If you want to know the first steps in making life easier during your move to Colombia and South Korea, I’m here to help. Let’s cut to the chase.
After Moving to Colombia or South Korea
After you’ve entered the country, reached your accommodation, done all the paperwork, etc. you’ll be hit by the jet lag, the confusion of a new country and disorientation. Possibly anxiety. Don’t be alarmed, it’s common for many people to take a few days to adjust.
Some employers may help by setting up the apartment, taking you out for a meal and orientating you. Not all. That’s why you need this list of first steps:
Pick up a copy of the local On Arrival magazine. It will contain info and ideas that you’ll be grateful for.
You may not have internet access as soon as you move in. You may be able to catch a wireless connection from an office nearby to Skype friends and let them know you’re safe. Or you could visit an inexpensive “PC Bang” in Korea (they’re everywhere) or Internet Cafe In Colombia. Coffee shops are also an option.
Beat jet lag
Try not to sleep through the day. It will keep your jet lag as low as possible.
You may find yourself spending the first few days in a hotel, while the teacher before you vacate the apartment you’ll be living in or you hunt for an apartment. In Korea, you’ll find tenants who leave can leave behind a mess. Those who come in place of them will be expected to clean. If your employers aren’t kind enough to get the apartment cleaned before you get there, you may have to scrub it down yourself. Keep your chin up. Try to explore the neighborhood for a few days.
Getting a cell phone in Korea for foreigners is a pain. It can take months to get through the process. Skype is a more convenient option. Plus it’s free if you don’t buy credit to call landlines and cellphones back home. Even then it’s cheap. I recommend Skype for Colombia as well, though getting a cell phone here is easier than in Korea. Avoid buying from street sellers or unauthorized sellers, as they could be selling you a stolen phone. Expats can get pay-as-you-go plans easily from stores. But for monthly contracts, you’ll need a Colombian ID.
Groceries & necessities
There are convenience stores like 7-Eleven, Buy the Way, Family Mart etc. everywhere in Korea. You can get water, snacks, beer, ramen (which you can make and eat at the store), electronics, household goods, medicines etc. Larger grocery stores though will have lower prices. Colombia has local open-air markets that are incredibly cheap and fresh. Find a market near you.
Most employers will set up an account for you with the same bank they use, and automatically deposit your wages into it. Your passport may be enough to do this, or you may need an Alien Registration Card (ARC). You’ll get an ATM card and a Passbook as well, which can be updated by the bank with your transactions. Carry some cash with you when you move in, you may get paid only after a month.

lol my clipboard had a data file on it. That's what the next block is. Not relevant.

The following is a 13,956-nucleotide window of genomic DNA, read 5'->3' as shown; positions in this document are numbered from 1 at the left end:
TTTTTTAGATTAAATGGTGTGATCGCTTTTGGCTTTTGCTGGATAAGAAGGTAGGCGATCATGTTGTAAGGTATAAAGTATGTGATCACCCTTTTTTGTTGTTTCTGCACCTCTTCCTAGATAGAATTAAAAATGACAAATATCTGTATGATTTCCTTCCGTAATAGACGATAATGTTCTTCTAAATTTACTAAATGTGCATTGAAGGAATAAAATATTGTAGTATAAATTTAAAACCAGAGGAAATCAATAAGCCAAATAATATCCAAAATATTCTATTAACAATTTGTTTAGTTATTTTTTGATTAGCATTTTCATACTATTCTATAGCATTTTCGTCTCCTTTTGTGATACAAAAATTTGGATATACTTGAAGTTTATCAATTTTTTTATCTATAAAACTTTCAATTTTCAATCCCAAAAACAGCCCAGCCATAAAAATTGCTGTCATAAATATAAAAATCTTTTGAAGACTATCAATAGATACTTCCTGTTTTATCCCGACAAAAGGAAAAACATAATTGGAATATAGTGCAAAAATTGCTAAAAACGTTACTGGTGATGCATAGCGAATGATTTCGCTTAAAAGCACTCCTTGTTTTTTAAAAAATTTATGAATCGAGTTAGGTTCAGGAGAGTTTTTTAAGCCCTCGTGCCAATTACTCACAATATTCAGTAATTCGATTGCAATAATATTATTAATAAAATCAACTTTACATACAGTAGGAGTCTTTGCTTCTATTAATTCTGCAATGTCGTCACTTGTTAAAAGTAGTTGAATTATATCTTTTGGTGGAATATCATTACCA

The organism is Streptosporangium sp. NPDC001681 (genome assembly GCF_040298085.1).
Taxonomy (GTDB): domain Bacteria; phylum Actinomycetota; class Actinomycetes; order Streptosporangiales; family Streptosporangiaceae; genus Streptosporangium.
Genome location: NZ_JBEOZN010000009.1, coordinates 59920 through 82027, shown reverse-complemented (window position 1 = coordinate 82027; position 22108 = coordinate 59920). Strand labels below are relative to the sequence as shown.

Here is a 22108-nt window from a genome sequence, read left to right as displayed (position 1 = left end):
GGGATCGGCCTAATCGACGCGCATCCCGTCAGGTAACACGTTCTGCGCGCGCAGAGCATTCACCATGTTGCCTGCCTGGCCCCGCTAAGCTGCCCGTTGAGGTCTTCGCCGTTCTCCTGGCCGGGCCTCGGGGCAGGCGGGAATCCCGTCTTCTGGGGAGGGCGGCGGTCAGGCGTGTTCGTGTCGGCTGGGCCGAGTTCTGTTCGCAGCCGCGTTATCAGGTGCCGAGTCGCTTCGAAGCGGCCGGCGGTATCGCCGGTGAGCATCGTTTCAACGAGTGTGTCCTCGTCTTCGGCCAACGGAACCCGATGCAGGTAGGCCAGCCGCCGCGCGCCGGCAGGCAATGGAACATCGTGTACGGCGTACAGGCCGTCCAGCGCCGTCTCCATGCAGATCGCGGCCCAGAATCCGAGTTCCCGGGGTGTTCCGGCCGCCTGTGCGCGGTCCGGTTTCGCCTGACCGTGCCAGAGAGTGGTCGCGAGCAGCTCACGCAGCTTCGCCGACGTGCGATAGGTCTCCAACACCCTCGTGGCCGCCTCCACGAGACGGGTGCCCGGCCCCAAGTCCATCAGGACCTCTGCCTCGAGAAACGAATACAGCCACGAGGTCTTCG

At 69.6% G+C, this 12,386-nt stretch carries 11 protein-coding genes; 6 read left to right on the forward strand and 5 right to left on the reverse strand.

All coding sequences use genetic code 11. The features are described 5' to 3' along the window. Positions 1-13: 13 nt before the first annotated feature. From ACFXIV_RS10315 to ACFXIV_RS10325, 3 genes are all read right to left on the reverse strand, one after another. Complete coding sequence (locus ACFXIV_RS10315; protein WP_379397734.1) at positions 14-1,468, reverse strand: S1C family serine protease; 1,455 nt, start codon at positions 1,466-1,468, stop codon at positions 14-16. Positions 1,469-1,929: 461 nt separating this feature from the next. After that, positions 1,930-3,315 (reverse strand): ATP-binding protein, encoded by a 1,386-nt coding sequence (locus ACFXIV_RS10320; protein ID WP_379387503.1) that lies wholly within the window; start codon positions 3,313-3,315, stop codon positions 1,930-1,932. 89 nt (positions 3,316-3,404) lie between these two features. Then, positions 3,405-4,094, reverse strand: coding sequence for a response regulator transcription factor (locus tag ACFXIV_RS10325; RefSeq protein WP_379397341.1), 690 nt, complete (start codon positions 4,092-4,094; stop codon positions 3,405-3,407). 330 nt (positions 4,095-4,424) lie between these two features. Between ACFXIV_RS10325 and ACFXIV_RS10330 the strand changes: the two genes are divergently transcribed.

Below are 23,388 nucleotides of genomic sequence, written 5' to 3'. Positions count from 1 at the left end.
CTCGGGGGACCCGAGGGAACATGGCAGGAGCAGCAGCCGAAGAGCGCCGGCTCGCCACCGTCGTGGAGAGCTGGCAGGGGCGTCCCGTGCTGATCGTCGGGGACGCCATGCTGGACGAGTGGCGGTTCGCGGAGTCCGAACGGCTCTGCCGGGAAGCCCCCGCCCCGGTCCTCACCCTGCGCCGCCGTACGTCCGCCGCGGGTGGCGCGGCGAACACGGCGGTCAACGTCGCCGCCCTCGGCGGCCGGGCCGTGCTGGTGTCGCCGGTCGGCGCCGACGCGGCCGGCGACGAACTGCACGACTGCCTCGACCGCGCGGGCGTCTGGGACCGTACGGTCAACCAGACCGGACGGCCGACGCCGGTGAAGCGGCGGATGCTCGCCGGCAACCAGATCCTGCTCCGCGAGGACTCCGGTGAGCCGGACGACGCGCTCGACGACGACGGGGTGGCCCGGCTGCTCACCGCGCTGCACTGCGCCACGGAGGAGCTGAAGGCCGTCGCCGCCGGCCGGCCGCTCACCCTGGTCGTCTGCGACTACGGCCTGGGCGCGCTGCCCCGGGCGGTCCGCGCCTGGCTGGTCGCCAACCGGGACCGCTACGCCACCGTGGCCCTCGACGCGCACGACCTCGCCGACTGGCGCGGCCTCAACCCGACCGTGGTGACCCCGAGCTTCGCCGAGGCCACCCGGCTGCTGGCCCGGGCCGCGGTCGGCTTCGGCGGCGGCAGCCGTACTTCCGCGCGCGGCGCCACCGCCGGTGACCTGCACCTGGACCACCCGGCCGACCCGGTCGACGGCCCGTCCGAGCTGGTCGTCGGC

You could invite your neighbors in Colombia for drinks or a meal. You’ll find they are very friendly, hospitable and more than eager to help. In Korea, things are more formal and restrained. You could start by bringing some gifts (a fruit basket is nice) to your neighbors and introducing yourself.
After moving, scope out the area and make sure to find a doctor or dentist you could go to for emergencies. Register for health insurance if you haven’t already. Healthcare can be free under the NHI program, if you meet certain criteria in South Korea. In Colombia, healthcare is widely available with public and private systems, though the quality between the two is very different.
I hope this checklist will make your first few days and weeks easier after the move. Good luck!
A Hobby to pursue in South Korea to learn about the formalized styles
When it comes to martial arts, there is a stereotype about Korean that we westerners have. We seem to think that every Korean has grown up on Taekwondo, and can split tables with their palms without a hair out of place.
After living in South Korea for a while, I realized that Taekwondo and other martial arts in the country are like baseball. Lots of people are interested in it. Many kids train in it in school clubs. But not everyone is super dedicated.
I have always been fascinated by the martial arts. So I thought it would be foolish to give up an opportunity to learn about the formalized styles of Taekwondo, Taekkyeon, in the land of their birth. I highly recommend a martial arts program for expats to get a deeper perspective on Korean tradition and culture.